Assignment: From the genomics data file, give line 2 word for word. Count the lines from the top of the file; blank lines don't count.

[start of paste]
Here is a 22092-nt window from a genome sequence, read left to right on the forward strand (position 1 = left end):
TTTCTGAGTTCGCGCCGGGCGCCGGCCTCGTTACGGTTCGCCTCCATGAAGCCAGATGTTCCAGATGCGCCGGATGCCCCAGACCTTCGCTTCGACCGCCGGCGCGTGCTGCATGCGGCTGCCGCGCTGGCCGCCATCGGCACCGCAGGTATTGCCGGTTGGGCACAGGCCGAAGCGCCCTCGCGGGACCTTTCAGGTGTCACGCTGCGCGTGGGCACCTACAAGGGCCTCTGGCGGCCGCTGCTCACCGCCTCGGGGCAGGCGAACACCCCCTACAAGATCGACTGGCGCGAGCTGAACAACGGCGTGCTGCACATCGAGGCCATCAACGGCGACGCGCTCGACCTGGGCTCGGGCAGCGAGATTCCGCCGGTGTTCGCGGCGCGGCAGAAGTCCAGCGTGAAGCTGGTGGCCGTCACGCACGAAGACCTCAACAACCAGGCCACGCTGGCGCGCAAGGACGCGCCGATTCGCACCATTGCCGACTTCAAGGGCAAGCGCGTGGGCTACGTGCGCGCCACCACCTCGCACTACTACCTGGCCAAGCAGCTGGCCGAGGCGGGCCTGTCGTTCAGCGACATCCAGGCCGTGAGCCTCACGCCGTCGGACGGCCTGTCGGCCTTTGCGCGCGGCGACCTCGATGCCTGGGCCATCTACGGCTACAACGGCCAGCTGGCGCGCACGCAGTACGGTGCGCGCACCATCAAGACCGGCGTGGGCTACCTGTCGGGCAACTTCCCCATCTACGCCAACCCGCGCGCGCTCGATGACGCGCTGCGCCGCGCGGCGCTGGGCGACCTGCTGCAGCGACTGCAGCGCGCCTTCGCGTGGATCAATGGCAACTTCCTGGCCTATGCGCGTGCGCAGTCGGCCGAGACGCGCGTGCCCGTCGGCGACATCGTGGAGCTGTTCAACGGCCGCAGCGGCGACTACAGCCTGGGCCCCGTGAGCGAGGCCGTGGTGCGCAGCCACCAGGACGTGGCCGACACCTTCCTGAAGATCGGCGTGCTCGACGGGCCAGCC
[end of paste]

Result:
TTTCTGAGTTCGCGCCGGGCGCCGGCCTCGTTACGGTTCGCCTCCATGAAGCCAGATGTTCCAGATGCGCCGGATGCCCCAGACCTTCGCTTCGACCGCCGGCGCGTGCTGCATGCGGCTGCCGCGCTGGCCGCCATCGGCACCGCAGGTATTGCCGGTTGGGCACAGGCCGAAGCGCCCTCGCGGGACCTTTCAGGTGTCACGCTGCGCGTGGGCACCTACAAGGGCCTCTGGCGGCCGCTGCTCACCGCCTCGGGGCAGGCGAACACCCCCTACAAGATCGACTGGCGCGAGCTGAACAACGGCGTGCTGCACATCGAGGCCATCAACGGCGACGCGCTCGACCTGGGCTCGGGCAGCGAGATTCCGCCGGTGTTCGCGGCGCGGCAGAAGTCCAGCGTGAAGCTGGTGGCCGTCACGCACGAAGACCTCAACAACCAGGCCACGCTGGCGCGCAAGGACGCGCCGATTCGCACCATTGCCGACTTCAAGGGCAAGCGCGTGGGCTACGTGCGCGCCACCACCTCGCACTACTACCTGGCCAAGCAGCTGGCCGAGGCGGGCCTGTCGTTCAGCGACATCCAGGCCGTGAGCCTCACGCCGTCGGACGGCCTGTCGGCCTTTGCGCGCGGCGACCTCGATGCCTGGGCCATCTACGGCTACAACGGCCAGCTGGCGCGCACGCAGTACGGTGCGCGCACCATCAAGACCGGCGTGGGCTACCTGTCGGGCAACTTCCCCATCTACGCCAACCCGCGCGCGCTCGATGACGCGCTGCGCCGCGCGGCGCTGGGCGACCTGCTGCAGCGACTGCAGCGCGCCTTCGCGTGGATCAATGGCAACTTCCTGGCCTATGCGCGTGCGCAGTCGGCCGAGACGCGCGTGCCCGTCGGCGACATCGTGGAGCTGTTCAACGGCCGCAGCGGCGACTACAGCCTGGGCCCCGTGAGCGAGGCCGTGGTGCGCAGCCACCAGGACGTGGCCGACACCTTCCTGAAGATCGGCGTGCTCGACGGGCCAGCC